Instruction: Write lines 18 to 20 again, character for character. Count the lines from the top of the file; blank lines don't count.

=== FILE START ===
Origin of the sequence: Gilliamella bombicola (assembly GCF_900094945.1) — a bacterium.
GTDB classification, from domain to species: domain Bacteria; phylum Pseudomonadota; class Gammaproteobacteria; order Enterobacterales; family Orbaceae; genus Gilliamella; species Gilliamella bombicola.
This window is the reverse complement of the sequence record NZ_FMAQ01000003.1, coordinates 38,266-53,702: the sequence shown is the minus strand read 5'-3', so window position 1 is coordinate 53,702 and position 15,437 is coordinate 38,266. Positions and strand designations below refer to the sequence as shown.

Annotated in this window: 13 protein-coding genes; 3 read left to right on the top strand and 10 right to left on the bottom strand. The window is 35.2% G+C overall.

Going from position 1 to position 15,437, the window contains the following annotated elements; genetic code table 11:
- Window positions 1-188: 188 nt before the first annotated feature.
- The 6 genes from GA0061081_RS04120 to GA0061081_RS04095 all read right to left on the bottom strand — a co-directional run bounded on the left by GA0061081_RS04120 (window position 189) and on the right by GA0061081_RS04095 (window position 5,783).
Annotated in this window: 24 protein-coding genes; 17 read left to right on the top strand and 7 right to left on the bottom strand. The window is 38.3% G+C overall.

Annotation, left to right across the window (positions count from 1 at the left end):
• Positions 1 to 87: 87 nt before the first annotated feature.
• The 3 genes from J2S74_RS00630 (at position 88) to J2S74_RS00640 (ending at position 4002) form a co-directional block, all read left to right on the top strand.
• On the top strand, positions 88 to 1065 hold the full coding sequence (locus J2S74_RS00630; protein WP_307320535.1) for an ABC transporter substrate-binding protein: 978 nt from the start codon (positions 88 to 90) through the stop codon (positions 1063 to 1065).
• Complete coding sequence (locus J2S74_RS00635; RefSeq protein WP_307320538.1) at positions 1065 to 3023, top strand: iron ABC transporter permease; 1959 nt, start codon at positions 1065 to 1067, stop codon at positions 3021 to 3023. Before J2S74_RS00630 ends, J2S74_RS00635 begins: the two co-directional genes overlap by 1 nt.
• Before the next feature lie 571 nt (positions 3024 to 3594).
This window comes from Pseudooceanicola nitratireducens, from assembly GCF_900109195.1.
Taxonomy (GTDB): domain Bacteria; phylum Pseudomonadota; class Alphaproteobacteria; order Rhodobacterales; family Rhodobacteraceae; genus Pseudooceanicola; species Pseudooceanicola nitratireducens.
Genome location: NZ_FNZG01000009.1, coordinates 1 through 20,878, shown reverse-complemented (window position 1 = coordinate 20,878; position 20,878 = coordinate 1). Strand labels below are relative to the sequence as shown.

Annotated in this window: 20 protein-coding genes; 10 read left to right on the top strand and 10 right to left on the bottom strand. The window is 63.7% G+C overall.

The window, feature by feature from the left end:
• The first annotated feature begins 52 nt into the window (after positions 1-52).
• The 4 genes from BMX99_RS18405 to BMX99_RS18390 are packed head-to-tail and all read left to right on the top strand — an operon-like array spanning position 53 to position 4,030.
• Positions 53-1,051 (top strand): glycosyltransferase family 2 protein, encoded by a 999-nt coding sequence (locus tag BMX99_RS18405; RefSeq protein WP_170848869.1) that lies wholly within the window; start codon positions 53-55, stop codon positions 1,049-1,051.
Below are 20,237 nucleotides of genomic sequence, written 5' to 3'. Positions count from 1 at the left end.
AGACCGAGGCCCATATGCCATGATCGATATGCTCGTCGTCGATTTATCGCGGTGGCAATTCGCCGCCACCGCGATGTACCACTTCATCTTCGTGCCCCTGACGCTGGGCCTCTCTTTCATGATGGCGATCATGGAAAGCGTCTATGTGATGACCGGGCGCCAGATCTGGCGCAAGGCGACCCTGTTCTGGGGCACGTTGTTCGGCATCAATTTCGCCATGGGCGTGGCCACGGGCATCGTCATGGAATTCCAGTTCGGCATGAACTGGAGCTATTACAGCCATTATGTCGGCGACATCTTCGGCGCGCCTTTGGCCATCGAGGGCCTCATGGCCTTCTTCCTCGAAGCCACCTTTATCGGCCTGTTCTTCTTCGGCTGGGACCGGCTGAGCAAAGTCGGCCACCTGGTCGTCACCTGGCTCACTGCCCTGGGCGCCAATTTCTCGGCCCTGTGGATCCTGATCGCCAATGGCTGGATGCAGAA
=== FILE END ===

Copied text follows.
Annotated in this window: 20 protein-coding genes; 10 read left to right on the top strand and 10 right to left on the bottom strand. The window is 63.7% G+C overall.

The window, feature by feature from the left end:
• The first annotated feature begins 52 nt into the window (after positions 1-52).